Artech House authors are some of the most world-renowned experts in their respective fields. While their titles provide information we need, it’s just as interesting to find out more about the people behind the book. Read on for more on Vince Rodriguez, a staff engineer at NSI-MI Technologies and adjunct research professor of electrical engineering at The University of Mississippi. He received his Ph.D. in engineering science with an emphasis on electromagnetics from the University of Mississippi. He is a senior member of IEEE, a Fellow of AMTA and a Fellow of ACES. His book, Anechoic Range Design For Electromagnetic Measurements, published in August, 2019.
– What prompted you to write your book?
Long time ago my wife had told me that I should write a technical book on anechoic ranges. The catalyst was my own laziness. I got tired of answering the same questions from customers or rewriting similar responses on proposals. I published a couple of articles on the subject to help me. From then on I could just refer to the articles instead of rewriting long answers. The articles were not enough and the idea of writing the book started to bounce in my head. My colleagues at NSI-MI prompted me to go ahead,so with their support I started gathering material and, serendipitously, Artech House reached out to me at that time. Their support also helped in getting it done.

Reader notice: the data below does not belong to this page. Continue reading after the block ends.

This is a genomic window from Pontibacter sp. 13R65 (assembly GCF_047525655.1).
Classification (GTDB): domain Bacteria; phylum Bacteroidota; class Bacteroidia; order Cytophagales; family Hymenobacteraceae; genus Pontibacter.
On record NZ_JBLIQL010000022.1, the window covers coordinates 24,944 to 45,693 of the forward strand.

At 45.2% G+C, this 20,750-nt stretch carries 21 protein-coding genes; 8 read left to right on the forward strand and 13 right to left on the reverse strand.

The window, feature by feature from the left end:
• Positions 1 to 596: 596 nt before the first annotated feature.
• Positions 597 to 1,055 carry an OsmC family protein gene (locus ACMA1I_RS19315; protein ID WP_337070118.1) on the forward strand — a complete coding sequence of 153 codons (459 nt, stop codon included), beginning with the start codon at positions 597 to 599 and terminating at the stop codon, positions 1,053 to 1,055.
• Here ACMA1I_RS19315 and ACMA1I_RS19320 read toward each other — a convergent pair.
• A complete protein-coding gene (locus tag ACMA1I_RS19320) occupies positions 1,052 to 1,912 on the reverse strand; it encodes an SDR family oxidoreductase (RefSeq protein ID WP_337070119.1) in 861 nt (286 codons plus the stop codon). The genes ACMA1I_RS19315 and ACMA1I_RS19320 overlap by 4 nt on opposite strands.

– How did you get into your field initially?
I got into Electromagnetic Engineering because I attended Ole Miss, that at the time had one of the top five graduate programs in Engineering Electromagnetics in the country. Originally, I went into Electrical Engineering to do Computer design, but with a lot of my professors doing antennas and microwaves I got interested in the area. Then my career took me to work in EM measurement related companies that manufactured anechoic chambers, and absorber.
– Can you provide a “behind-the-scenes” look at your writing process?
I had never written a book before. I thought it was going be be a start in chapter 1 and work yourself to chapter 10. No, that was not what happened. At some point I was in the process of writing five chapter simultaneously. while writing a chapter and researching papers (specially a lot of old research done in the 1960s) I would find pearls of knowledge that I had to put in a different chapter and that took me to work on a different chapter. Then while working on that one I would find something that made me attack a different subject. Sometimes, something at work got me side tracked to an issue that made me start another chapter. Making sure that everything fitted into a cohesive book was a challenge.
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